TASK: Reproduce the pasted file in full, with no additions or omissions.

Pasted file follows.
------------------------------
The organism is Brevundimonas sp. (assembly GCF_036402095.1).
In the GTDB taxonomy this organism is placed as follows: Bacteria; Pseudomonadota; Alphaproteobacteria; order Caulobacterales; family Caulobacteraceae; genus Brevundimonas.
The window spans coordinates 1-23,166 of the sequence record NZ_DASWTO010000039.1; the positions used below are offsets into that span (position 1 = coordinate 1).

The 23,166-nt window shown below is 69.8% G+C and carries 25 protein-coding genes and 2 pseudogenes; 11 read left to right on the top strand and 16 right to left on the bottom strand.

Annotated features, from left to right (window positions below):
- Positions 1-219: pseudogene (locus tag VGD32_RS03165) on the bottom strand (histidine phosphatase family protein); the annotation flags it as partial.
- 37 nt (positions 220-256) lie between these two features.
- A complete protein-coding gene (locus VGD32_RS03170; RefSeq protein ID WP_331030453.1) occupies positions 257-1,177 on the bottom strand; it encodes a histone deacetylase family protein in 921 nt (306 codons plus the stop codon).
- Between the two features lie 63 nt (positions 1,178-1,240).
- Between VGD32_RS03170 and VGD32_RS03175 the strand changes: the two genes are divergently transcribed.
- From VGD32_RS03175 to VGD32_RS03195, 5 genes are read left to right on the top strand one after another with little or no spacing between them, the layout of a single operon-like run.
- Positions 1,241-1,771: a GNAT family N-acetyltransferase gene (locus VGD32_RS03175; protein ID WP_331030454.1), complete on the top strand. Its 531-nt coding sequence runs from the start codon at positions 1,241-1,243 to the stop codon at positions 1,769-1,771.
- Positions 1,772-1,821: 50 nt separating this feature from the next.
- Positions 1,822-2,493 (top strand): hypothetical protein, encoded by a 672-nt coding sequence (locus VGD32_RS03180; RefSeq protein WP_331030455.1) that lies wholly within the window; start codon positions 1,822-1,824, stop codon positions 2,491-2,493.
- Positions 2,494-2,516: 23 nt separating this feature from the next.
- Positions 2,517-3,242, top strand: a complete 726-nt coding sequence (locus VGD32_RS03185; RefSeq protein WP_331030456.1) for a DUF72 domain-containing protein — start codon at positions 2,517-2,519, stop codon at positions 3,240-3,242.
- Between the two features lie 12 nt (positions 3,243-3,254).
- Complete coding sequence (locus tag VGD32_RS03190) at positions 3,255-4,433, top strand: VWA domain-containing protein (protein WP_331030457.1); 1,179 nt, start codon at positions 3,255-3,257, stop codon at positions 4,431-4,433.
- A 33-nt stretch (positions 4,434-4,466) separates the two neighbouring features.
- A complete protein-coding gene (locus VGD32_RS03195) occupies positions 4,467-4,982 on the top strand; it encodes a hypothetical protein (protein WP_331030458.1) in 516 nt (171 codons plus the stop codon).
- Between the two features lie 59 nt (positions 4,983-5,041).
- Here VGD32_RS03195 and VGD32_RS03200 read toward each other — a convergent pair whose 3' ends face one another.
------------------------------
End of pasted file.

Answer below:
The organism is Brevundimonas sp. (assembly GCF_036402095.1).
In the GTDB taxonomy this organism is placed as follows: Bacteria; Pseudomonadota; Alphaproteobacteria; order Caulobacterales; family Caulobacteraceae; genus Brevundimonas.
The window spans coordinates 1-23,166 of the sequence record NZ_DASWTO010000039.1; the positions used below are offsets into that span (position 1 = coordinate 1).

The 23,166-nt window shown below is 69.8% G+C and carries 25 protein-coding genes and 2 pseudogenes; 11 read left to right on the top strand and 16 right to left on the bottom strand.

Annotated features, from left to right (window positions below):
- Positions 1-219: pseudogene (locus tag VGD32_RS03165) on the bottom strand (histidine phosphatase family protein); the annotation flags it as partial.
- 37 nt (positions 220-256) lie between these two features.
- A complete protein-coding gene (locus VGD32_RS03170; RefSeq protein ID WP_331030453.1) occupies positions 257-1,177 on the bottom strand; it encodes a histone deacetylase family protein in 921 nt (306 codons plus the stop codon).
- Between the two features lie 63 nt (positions 1,178-1,240).
- Between VGD32_RS03170 and VGD32_RS03175 the strand changes: the two genes are divergently transcribed.
- From VGD32_RS03175 to VGD32_RS03195, 5 genes are read left to right on the top strand one after another with little or no spacing between them, the layout of a single operon-like run.
- Positions 1,241-1,771: a GNAT family N-acetyltransferase gene (locus VGD32_RS03175; protein ID WP_331030454.1), complete on the top strand. Its 531-nt coding sequence runs from the start codon at positions 1,241-1,243 to the stop codon at positions 1,769-1,771.
- Positions 1,772-1,821: 50 nt separating this feature from the next.
- Positions 1,822-2,493 (top strand): hypothetical protein, encoded by a 672-nt coding sequence (locus VGD32_RS03180; RefSeq protein WP_331030455.1) that lies wholly within the window; start codon positions 1,822-1,824, stop codon positions 2,491-2,493.
- Positions 2,494-2,516: 23 nt separating this feature from the next.
- Positions 2,517-3,242, top strand: a complete 726-nt coding sequence (locus VGD32_RS03185; RefSeq protein WP_331030456.1) for a DUF72 domain-containing protein — start codon at positions 2,517-2,519, stop codon at positions 3,240-3,242.
- Between the two features lie 12 nt (positions 3,243-3,254).
- Complete coding sequence (locus tag VGD32_RS03190) at positions 3,255-4,433, top strand: VWA domain-containing protein (protein WP_331030457.1); 1,179 nt, start codon at positions 3,255-3,257, stop codon at positions 4,431-4,433.
- A 33-nt stretch (positions 4,434-4,466) separates the two neighbouring features.
- A complete protein-coding gene (locus VGD32_RS03195) occupies positions 4,467-4,982 on the top strand; it encodes a hypothetical protein (protein WP_331030458.1) in 516 nt (171 codons plus the stop codon).
- Between the two features lie 59 nt (positions 4,983-5,041).
- Here VGD32_RS03195 and VGD32_RS03200 read toward each other — a convergent pair whose 3' ends face one another.